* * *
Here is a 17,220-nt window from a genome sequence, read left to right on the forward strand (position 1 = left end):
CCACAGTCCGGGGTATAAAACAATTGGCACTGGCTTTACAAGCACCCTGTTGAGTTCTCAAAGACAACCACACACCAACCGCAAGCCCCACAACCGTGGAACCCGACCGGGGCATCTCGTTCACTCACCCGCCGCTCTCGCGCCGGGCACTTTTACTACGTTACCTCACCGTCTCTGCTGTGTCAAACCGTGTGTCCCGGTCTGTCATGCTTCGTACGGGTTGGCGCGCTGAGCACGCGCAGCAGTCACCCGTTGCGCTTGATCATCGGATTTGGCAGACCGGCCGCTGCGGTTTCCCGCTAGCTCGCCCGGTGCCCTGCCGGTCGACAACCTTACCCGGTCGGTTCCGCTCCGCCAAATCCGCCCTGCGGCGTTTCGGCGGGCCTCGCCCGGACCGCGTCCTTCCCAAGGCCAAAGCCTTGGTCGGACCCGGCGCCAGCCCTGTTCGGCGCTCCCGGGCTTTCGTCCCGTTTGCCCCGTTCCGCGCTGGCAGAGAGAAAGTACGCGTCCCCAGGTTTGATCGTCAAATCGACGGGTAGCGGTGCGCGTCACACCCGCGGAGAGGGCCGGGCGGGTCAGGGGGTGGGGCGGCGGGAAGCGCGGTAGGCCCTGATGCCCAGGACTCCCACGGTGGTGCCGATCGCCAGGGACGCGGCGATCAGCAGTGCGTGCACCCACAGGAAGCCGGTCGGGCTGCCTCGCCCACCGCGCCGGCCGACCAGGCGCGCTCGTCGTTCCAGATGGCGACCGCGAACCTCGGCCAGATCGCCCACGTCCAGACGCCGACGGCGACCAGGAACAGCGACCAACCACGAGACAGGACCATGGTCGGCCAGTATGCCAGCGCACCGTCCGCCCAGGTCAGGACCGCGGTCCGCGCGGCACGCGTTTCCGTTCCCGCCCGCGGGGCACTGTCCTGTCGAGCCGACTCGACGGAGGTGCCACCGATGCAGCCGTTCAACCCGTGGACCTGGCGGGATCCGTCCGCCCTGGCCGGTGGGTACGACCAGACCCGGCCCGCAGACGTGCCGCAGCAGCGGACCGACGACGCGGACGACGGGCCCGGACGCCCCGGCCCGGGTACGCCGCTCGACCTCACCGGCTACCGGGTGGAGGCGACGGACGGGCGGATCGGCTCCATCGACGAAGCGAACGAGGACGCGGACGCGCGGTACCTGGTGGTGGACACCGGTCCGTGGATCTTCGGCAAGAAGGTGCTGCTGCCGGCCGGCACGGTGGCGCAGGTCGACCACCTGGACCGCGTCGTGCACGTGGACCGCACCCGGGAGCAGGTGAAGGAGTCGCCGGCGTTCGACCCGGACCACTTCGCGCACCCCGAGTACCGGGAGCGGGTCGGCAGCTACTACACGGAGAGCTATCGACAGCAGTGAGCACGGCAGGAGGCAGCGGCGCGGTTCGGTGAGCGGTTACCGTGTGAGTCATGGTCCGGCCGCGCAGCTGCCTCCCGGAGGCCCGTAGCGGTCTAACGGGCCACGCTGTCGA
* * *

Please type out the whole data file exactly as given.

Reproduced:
Here is a 17,220-nt window from a genome sequence, read left to right on the forward strand (position 1 = left end):
CCACAGTCCGGGGTATAAAACAATTGGCACTGGCTTTACAAGCACCCTGTTGAGTTCTCAAAGACAACCACACACCAACCGCAAGCCCCACAACCGTGGAACCCGACCGGGGCATCTCGTTCACTCACCCGCCGCTCTCGCGCCGGGCACTTTTACTACGTTACCTCACCGTCTCTGCTGTGTCAAACCGTGTGTCCCGGTCTGTCATGCTTCGTACGGGTTGGCGCGCTGAGCACGCGCAGCAGTCACCCGTTGCGCTTGATCATCGGATTTGGCAGACCGGCCGCTGCGGTTTCCCGCTAGCTCGCCCGGTGCCCTGCCGGTCGACAACCTTACCCGGTCGGTTCCGCTCCGCCAAATCCGCCCTGCGGCGTTTCGGCGGGCCTCGCCCGGACCGCGTCCTTCCCAAGGCCAAAGCCTTGGTCGGACCCGGCGCCAGCCCTGTTCGGCGCTCCCGGGCTTTCGTCCCGTTTGCCCCGTTCCGCGCTGGCAGAGAGAAAGTACGCGTCCCCAGGTTTGATCGTCAAATCGACGGGTAGCGGTGCGCGTCACACCCGCGGAGAGGGCCGGGCGGGTCAGGGGGTGGGGCGGCGGGAAGCGCGGTAGGCCCTGATGCCCAGGACTCCCACGGTGGTGCCGATCGCCAGGGACGCGGCGATCAGCAGTGCGTGCACCCACAGGAAGCCGGTCGGGCTGCCTCGCCCACCGCGCCGGCCGACCAGGCGCGCTCGTCGTTCCAGATGGCGACCGCGAACCTCGGCCAGATCGCCCACGTCCAGACGCCGACGGCGACCAGGAACAGCGACCAACCACGAGACAGGACCATGGTCGGCCAGTATGCCAGCGCACCGTCCGCCCAGGTCAGGACCGCGGTCCGCGCGGCACGCGTTTCCGTTCCCGCCCGCGGGGCACTGTCCTGTCGAGCCGACTCGACGGAGGTGCCACCGATGCAGCCGTTCAACCCGTGGACCTGGCGGGATCCGTCCGCCCTGGCCGGTGGGTACGACCAGACCCGGCCCGCAGACGTGCCGCAGCAGCGGACCGACGACGCGGACGACGGGCCCGGACGCCCCGGCCCGGGTACGCCGCTCGACCTCACCGGCTACCGGGTGGAGGCGACGGACGGGCGGATCGGCTCCATCGACGAAGCGAACGAGGACGCGGACGCGCGGTACCTGGTGGTGGACACCGGTCCGTGGATCTTCGGCAAGAAGGTGCTGCTGCCGGCCGGCACGGTGGCGCAGGTCGACCACCTGGACCGCGTCGTGCACGTGGACCGCACCCGGGAGCAGGTGAAGGAGTCGCCGGCGTTCGACCCGGACCACTTCGCGCACCCCGAGTACCGGGAGCGGGTCGGCAGCTACTACACGGAGAGCTATCGACAGCAGTGAGCACGGCAGGAGGCAGCGGCGCGGTTCGGTGAGCGGTTACCGTGTGAGTCATGGTCCGGCCGCGCAGCTGCCTCCCGGAGGCCCGTAGCGGTCTAACGGGCCACGCTGTCGA